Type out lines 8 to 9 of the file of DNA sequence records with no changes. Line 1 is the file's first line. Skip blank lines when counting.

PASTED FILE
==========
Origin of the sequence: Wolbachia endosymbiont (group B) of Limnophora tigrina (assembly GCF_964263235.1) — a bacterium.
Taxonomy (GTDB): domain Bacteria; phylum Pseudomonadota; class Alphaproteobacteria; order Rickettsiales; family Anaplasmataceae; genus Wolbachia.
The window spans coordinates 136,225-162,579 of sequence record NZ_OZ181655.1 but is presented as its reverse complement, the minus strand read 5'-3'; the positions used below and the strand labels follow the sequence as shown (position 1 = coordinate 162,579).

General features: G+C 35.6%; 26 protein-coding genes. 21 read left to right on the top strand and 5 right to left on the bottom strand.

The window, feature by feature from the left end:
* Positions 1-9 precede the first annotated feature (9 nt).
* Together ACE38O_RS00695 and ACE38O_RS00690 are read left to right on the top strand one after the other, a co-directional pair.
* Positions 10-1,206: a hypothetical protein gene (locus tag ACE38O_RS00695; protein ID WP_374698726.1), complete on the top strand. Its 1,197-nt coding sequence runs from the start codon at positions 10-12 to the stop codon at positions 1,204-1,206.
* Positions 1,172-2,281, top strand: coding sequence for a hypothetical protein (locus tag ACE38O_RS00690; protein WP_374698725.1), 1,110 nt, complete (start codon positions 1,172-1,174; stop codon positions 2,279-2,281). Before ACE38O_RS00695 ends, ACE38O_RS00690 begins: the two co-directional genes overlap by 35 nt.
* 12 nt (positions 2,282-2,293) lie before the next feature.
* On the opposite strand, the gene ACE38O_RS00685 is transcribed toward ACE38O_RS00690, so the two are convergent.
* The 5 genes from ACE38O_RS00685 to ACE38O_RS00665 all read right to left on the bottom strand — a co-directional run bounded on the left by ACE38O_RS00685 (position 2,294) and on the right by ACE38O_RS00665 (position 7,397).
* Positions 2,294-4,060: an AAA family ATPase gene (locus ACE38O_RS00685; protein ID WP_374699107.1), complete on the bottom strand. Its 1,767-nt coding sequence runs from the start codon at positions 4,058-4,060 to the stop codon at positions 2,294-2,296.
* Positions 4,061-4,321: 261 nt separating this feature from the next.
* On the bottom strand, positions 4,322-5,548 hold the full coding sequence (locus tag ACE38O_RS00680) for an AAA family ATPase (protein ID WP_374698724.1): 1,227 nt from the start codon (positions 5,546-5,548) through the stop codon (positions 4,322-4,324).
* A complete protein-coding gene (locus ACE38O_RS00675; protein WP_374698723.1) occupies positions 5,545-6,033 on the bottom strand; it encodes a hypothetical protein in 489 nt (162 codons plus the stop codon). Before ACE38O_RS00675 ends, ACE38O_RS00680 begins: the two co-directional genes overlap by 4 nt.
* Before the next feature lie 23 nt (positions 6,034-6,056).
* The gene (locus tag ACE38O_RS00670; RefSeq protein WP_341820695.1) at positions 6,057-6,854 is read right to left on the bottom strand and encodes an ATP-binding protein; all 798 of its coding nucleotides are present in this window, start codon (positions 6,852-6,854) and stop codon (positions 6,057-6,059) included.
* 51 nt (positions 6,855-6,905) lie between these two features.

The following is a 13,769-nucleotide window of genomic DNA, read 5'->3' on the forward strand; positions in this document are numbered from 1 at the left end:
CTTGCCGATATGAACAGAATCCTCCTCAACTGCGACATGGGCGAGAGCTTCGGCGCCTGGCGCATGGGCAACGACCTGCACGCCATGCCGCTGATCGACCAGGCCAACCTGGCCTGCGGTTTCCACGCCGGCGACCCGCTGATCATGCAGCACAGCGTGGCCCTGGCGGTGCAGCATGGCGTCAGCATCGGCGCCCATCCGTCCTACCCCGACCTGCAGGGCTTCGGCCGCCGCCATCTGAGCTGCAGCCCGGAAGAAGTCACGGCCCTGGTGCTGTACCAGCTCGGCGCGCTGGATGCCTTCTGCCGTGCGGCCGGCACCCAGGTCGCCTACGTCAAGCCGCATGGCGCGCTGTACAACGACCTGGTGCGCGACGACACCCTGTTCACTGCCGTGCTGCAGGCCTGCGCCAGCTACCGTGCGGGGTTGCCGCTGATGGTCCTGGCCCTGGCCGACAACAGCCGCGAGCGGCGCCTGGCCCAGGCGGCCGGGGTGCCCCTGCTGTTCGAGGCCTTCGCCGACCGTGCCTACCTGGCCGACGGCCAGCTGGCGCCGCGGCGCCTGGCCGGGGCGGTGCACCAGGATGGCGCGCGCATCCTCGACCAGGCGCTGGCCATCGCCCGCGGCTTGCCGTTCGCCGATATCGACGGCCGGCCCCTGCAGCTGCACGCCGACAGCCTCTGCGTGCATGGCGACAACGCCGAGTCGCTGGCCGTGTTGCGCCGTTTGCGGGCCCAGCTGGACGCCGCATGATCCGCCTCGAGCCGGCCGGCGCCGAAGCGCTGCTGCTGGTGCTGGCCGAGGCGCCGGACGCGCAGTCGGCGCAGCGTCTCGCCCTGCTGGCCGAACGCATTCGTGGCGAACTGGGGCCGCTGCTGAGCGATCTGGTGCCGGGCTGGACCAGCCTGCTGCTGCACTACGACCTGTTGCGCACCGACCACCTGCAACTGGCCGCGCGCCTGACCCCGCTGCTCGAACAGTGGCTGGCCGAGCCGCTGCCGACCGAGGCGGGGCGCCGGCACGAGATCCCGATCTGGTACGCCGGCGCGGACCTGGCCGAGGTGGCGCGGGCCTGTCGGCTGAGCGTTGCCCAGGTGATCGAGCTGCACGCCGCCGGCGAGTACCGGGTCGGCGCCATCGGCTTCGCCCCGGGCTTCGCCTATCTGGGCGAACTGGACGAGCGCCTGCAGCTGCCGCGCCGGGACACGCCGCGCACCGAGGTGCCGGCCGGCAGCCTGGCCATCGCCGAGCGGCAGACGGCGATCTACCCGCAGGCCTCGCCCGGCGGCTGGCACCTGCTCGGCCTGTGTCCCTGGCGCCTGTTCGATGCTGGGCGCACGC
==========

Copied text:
* Positions 10-1,206: a hypothetical protein gene (locus tag ACE38O_RS00695; protein ID WP_374698726.1), complete on the top strand. Its 1,197-nt coding sequence runs from the start codon at positions 10-12 to the stop codon at positions 1,204-1,206.
* Positions 1,172-2,281, top strand: coding sequence for a hypothetical protein (locus tag ACE38O_RS00690; protein WP_374698725.1), 1,110 nt, complete (start codon positions 1,172-1,174; stop codon positions 2,279-2,281). Before ACE38O_RS00695 ends, ACE38O_RS00690 begins: the two co-directional genes overlap by 35 nt.